Posted on January 15 2014
It’s funny how our taste evolves, maybe through confidence, travel, seeing things in a different light, growing up I don’t know, it just changes.Â My taste has certainly changed from pale and a bit Scandi to dark and bright to dark and now more sophisticated. Donât get me wrong I love colour I love strong shots of bad boys hues that most people shy away from but I’m finding with the revamped paint colours IâmÂ limiting the number of bright hues in each room.Â Instinctively that is, I didn’t think about until yesterday when I was trying to put a redÂ lamp back in my studio and it didn’t work.
So I thought I would write a little on what makes a room feel sophisticated but relaxed.
I’ve found if you use multiple tones of the same hue, it pulls the scheme together beautifully. Take my studio for instance one part of the room is painted black one part brown. Because there is brown in the black paint the two roomsÂ harmoniously blend. There are also a lot of black and both brown pieces in both rooms,Â varying hues of course to up the interest. Each space has a different feel but not so different you would automatically at first realise it!
Another way to up the sophistication levels is through lighting; Pools of soft light rather than one main pendant lamp or chandelier as the main source. The trick – to create areas that softly glow, blur into the shadows and add mystery. Never of course eliminate shadows as they add depth and intrigue to a space.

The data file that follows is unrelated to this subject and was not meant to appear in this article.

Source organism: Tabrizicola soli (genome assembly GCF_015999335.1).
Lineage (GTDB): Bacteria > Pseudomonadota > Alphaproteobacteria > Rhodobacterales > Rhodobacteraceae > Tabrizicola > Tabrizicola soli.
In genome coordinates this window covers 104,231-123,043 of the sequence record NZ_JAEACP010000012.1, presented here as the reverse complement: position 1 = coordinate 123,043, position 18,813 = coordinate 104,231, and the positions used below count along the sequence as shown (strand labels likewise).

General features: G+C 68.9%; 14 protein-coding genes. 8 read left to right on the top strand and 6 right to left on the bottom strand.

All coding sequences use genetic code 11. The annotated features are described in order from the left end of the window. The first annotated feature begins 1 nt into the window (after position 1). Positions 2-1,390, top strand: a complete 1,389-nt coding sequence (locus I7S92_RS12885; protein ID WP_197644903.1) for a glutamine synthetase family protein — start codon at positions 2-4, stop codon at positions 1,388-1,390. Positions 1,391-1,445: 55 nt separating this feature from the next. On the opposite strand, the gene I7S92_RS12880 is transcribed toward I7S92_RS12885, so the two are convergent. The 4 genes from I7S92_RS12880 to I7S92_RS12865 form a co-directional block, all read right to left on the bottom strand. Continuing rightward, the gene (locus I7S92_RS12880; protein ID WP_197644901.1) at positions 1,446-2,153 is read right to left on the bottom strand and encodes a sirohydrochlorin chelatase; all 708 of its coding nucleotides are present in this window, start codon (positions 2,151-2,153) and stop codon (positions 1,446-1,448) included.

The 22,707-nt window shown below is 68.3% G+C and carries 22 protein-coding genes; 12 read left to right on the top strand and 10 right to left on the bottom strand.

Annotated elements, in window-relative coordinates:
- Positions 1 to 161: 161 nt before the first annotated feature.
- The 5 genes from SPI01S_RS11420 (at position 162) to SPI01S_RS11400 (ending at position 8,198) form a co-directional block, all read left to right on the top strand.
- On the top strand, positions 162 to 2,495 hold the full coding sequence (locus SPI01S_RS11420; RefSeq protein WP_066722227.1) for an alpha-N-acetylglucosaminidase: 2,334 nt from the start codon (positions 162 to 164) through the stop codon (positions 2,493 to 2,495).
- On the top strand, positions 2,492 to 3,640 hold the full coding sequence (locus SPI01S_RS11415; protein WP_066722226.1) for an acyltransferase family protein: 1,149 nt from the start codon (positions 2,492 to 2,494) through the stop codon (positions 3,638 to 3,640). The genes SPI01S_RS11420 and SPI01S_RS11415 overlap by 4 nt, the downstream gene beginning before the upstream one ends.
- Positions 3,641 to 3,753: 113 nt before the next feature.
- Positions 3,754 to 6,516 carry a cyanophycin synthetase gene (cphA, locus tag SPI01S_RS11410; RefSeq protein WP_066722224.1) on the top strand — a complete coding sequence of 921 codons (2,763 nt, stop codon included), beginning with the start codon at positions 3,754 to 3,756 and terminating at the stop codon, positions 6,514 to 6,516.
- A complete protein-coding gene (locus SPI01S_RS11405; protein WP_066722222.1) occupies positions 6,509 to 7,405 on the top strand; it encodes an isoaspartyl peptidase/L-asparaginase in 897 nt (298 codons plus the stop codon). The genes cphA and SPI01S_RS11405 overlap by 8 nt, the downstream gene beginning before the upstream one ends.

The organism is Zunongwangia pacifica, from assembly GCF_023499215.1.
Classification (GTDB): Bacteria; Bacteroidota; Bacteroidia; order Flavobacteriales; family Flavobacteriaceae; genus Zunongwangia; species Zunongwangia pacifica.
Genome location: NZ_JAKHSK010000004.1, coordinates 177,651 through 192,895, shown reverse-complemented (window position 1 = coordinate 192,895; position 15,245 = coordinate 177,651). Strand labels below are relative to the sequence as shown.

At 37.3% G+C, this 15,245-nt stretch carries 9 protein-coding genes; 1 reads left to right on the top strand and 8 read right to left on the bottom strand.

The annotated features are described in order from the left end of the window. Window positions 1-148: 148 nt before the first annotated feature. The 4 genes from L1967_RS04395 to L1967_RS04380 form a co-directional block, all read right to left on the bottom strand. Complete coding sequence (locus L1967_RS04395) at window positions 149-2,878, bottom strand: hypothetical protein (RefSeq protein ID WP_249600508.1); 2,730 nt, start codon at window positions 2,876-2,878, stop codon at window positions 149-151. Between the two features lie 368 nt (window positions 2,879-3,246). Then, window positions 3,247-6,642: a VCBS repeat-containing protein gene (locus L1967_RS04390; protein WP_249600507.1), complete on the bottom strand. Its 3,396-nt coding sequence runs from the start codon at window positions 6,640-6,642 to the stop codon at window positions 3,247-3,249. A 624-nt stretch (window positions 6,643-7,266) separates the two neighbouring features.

If you have architectural details highlight them. If you’ve got really cool cornicing create a art wall that takes the eye right up to it. Maybe you have a floor to ceiling window that we have in the front of the house. Before the revamp I had a console in front and had layered it up with stuff. Now I’ve relocated the console and all you’ll find is a biggish sort of lamp and a chair. Simple but now the window which is beautiful and original to the house (1860) takes center stage!
Of course you can add architectural details through wallpaper there are some great ones out there – panelled effect papers for that library look, concrete ones, brick even – great as a feature wall.
The hardest part is not making the room feel so dressed it feels uptight. Yes you want the space to feel chic but it shouldn’t put you on edge like you’ve got to be on your best behavior. It should feel welcoming, lived in and comfortable I say, like the spaces below: